The Longest Wait


When the Americans left their familiar villages for these camps, there had been weeping—more, one young medic thought, than when his draft contingent had left its home town in Iowa. Long afterward Mrs. Betty Hinde described what the British felt: “Somehow or other in the morning the whole place seemed quiet and eerie as if all the life had gone out of it. It really was quite uncanny.” There was an awareness, everywhere. This was the last spin of the coin and everything depended on it. Mrs. Barbara Boyd heard soft boots stepping through the night and thought, “There were all our friends, all the people that we knew, going away to the real war, to the fighting war. We never knew if we’d see them again.” Marching to his ship, Sergeant Harold E. Williams passed an old woman whose face was a mask of tears. She was repeating over and over, “Thank you, lads, for helping us out.”

At the Stag’s Head in Chilton Foliat the dart game was desultory. The locals drank their warm beer thoughtfully, missing their friends of the 101st Airborne Division who on most nights had accounted for most of the beer and nearly all of what little whisky there was. As the light faded in the long summer evening of June 5, they heard the planes. Sergeant Ivan T. Nielsen of Superior, Wisconsin, watched the paratroopers board. Twenty-five years later he could remember their expressions: even the young ones, the noisy ones who had shaved their hair into a single central brush in the Iroquois fashion, were not talking very much.


Over Normandy, they dropped in silence in utter darkness toward something they could not imagine. Suddenly they were in another world in which everything that had been familiar was immediately, terrifying, and mortally hostile. A hedgerow, they had always believed, was a place of ease, a molding of warm dirt arid dry grass fitting the small of your back aching after harvest, giving off the slightly sour, faintly aromatic smell of sap from a broken leaf or a twig idly stripped of green. A hedgerow was a sanctuary; it was supposed to comfort you, not kill you. But these Norman hedgerows were monstrous, hiding the enemy so completely that you were close enough to feel the heat of his machine guns’ firing before you saw him. General Maxwell D. Taylor landed quite alone and made his suspicious way toward one of those hedgerows. It was silent. He moved on. He began to wonder if he would ever find a single member of the division he commanded. He carried a cricket, as did each of his men, as a recognition signal, but it was a while before he decided to use it. After a long time he heard a faint sound, as of cattle grazing. He hazarded a click. It was answered. A figure rustled toward him, fully armed and confident, but helmetless. General Taylor’s relief was so enormous that he found himself at a loss for words. Then he assumed command. “Soldier,” he demanded, “where’s your hat?”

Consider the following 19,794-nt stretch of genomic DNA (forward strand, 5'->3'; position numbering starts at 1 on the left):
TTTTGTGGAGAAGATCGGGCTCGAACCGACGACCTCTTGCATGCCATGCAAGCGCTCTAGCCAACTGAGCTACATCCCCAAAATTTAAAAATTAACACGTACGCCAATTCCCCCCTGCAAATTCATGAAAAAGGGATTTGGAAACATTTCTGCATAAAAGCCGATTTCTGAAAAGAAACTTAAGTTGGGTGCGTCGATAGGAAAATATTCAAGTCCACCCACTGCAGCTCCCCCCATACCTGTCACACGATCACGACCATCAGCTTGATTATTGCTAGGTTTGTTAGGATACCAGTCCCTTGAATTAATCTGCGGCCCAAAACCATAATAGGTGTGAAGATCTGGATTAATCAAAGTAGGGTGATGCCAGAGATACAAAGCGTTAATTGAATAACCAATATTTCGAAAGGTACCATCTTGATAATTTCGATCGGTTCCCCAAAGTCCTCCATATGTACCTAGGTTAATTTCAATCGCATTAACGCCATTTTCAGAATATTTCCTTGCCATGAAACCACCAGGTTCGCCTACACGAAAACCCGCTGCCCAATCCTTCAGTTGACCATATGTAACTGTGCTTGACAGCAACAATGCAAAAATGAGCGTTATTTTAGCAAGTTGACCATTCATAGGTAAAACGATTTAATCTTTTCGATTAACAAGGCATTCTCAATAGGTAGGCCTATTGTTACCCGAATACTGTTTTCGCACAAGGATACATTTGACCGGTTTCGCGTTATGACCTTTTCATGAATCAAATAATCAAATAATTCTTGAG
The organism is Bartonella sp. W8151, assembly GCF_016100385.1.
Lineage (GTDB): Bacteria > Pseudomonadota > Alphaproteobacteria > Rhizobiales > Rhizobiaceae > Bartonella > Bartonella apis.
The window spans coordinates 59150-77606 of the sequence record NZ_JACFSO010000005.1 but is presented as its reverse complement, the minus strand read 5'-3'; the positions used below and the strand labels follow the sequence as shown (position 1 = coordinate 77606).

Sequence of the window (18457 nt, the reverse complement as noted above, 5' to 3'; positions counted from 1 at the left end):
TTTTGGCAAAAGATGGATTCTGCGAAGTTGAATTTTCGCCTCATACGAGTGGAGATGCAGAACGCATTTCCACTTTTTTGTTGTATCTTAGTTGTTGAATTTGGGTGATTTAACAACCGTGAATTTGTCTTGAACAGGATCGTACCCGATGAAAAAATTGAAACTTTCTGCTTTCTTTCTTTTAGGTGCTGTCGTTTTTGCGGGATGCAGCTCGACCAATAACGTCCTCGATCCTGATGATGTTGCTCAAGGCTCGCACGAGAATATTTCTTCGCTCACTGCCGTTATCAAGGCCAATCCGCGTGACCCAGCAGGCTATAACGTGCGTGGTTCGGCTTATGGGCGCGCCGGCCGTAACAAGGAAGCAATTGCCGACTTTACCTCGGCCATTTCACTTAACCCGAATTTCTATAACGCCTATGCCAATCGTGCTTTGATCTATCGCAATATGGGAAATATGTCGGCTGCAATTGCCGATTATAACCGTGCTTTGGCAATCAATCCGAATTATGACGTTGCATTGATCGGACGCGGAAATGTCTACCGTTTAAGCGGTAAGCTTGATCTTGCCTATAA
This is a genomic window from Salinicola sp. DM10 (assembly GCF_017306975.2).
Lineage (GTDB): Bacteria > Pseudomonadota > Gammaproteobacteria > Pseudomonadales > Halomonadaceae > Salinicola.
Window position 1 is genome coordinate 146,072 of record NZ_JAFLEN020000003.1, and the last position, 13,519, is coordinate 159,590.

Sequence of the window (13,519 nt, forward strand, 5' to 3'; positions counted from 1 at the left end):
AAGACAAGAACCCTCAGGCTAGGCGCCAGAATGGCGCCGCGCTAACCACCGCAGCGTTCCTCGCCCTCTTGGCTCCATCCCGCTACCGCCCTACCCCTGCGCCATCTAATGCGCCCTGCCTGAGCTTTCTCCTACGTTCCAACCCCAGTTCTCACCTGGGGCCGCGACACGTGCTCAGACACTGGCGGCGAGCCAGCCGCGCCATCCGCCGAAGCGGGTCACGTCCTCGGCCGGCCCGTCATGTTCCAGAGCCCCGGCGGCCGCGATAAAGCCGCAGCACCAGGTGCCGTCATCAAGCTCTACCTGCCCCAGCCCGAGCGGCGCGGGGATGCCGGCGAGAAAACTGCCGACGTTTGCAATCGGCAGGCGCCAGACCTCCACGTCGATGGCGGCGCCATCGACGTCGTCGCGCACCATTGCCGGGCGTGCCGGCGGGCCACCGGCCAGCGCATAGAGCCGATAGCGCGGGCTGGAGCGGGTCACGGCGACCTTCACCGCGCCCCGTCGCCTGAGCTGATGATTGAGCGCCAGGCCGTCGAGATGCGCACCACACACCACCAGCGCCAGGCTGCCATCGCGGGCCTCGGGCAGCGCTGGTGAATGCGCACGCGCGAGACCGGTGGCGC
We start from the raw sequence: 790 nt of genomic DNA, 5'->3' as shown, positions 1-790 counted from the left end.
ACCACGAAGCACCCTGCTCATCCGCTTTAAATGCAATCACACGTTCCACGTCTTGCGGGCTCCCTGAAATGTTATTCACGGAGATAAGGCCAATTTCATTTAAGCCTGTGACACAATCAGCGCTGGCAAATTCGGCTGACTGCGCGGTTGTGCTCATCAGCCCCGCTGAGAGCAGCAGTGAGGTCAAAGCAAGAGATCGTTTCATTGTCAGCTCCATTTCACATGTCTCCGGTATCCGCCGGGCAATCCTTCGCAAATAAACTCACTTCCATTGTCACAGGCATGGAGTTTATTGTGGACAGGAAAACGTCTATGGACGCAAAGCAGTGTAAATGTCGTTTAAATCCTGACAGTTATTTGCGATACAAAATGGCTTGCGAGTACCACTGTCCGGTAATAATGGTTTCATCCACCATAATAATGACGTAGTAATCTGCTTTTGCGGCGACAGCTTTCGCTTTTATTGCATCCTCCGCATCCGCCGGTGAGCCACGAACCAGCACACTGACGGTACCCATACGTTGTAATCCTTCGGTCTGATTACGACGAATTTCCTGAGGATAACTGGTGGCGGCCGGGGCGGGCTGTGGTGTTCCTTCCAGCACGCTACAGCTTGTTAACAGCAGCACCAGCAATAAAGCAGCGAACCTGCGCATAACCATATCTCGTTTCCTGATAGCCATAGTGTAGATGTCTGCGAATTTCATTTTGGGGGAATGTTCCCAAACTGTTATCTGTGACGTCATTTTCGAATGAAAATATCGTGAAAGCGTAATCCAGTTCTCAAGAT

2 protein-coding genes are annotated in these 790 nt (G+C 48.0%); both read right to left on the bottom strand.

Offshore, Lieutenant John E. Coleman, U.S.N.R., was catching a little sleep after being at sea in his tank-landing-craft for twenty-seven hours. A messenger woke him with “Mr. Coleman, the skipper says there’s something you might like to see.” Coleman joined his captain (who a few hours later would step out of his steel pilot house into a bursting shell) and watched the planes flying over. The sea was gray and misty, and chopped at the flat bottoms of the landing craft in a most uncomfortable manner. When Coleman began his run into the beach not a shot had yet been fired, though he could see warships with their great guns trained. One of the infantry officers he was about to land was uneasy. “It’s too quiet,” he muttered. The fleet opened up, slamming the air in great hot walls of sound over the boats slapping toward the sand. The Germans did not answer. Coleman was four hundred yards from the shore when they did. What he remembered after that was dying men.

There is no coherent picture of what happened on Omaha Beach during the first hours of June 6, 1944, because it was not a coherent battle. The men who were there remember incidents only, so the true picture recollected is as if lit by flashes. At low tide it was a flat, wide stretch of sand crossed by shallow channels. This was spread with ranks of explosive devices of various kinds. At about highwater mark a bank of pebbles, in places nine feet high, ran the length of the beach. Beyond this shingle there was flat, marshy ground two or three hundred yards across at its widest, much of it sown with mines. Now the shingle bank is gone, bulldozed away in the week after D-Day to make way for the thousands of tons of supplies that were to come. There are patches in the sand still heavy with metal, shell fragments mixed with rusted rivets from ships sunk in the bay, all smoothed now by the action of the sea and oxidized a bright and symbolic red. Occasionally a mine is still discovered and placed nonchalantly on display by a dispenser of vins-liqueurs near the beach. The French have built little summer villas at the foot of the bluffs beyond the mine fields, not seeming to mind the ugly blockhouse ruins that still yawn toward the beach.